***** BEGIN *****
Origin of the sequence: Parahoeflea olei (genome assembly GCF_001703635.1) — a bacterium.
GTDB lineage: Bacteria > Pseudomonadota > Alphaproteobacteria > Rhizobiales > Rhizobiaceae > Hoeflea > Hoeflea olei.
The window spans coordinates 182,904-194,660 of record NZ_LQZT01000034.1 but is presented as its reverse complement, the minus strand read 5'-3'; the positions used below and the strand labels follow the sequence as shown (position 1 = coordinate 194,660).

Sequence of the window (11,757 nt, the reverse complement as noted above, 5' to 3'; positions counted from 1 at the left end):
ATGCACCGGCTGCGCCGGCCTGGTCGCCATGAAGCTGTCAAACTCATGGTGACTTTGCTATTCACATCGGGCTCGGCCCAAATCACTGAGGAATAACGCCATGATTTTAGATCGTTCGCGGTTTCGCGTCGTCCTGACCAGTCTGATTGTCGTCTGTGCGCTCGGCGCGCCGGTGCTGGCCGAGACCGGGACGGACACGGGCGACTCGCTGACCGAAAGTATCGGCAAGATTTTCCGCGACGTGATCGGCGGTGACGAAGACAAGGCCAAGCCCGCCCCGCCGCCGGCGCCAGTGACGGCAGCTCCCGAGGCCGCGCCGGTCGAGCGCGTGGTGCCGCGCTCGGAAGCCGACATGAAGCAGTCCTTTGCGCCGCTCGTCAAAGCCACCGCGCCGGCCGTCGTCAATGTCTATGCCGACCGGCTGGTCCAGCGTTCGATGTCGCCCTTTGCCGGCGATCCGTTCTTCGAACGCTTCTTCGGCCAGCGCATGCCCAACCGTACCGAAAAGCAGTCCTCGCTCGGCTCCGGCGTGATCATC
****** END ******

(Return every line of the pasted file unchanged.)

Origin of the sequence: Parahoeflea olei (genome assembly GCF_001703635.1) — a bacterium.
GTDB lineage: Bacteria > Pseudomonadota > Alphaproteobacteria > Rhizobiales > Rhizobiaceae > Hoeflea > Hoeflea olei.
The window spans coordinates 182,904-194,660 of record NZ_LQZT01000034.1 but is presented as its reverse complement, the minus strand read 5'-3'; the positions used below and the strand labels follow the sequence as shown (position 1 = coordinate 194,660).

Sequence of the window (11,757 nt, the reverse complement as noted above, 5' to 3'; positions counted from 1 at the left end):
ATGCACCGGCTGCGCCGGCCTGGTCGCCATGAAGCTGTCAAACTCATGGTGACTTTGCTATTCACATCGGGCTCGGCCCAAATCACTGAGGAATAACGCCATGATTTTAGATCGTTCGCGGTTTCGCGTCGTCCTGACCAGTCTGATTGTCGTCTGTGCGCTCGGCGCGCCGGTGCTGGCCGAGACCGGGACGGACACGGGCGACTCGCTGACCGAAAGTATCGGCAAGATTTTCCGCGACGTGATCGGCGGTGACGAAGACAAGGCCAAGCCCGCCCCGCCGCCGGCGCCAGTGACGGCAGCTCCCGAGGCCGCGCCGGTCGAGCGCGTGGTGCCGCGCTCGGAAGCCGACATGAAGCAGTCCTTTGCGCCGCTCGTCAAAGCCACCGCGCCGGCCGTCGTCAATGTCTATGCCGACCGGCTGGTCCAGCGTTCGATGTCGCCCTTTGCCGGCGATCCGTTCTTCGAACGCTTCTTCGGCCAGCGCATGCCCAACCGTACCGAAAAGCAGTCCTCGCTCGGCTCCGGCGTGATCATC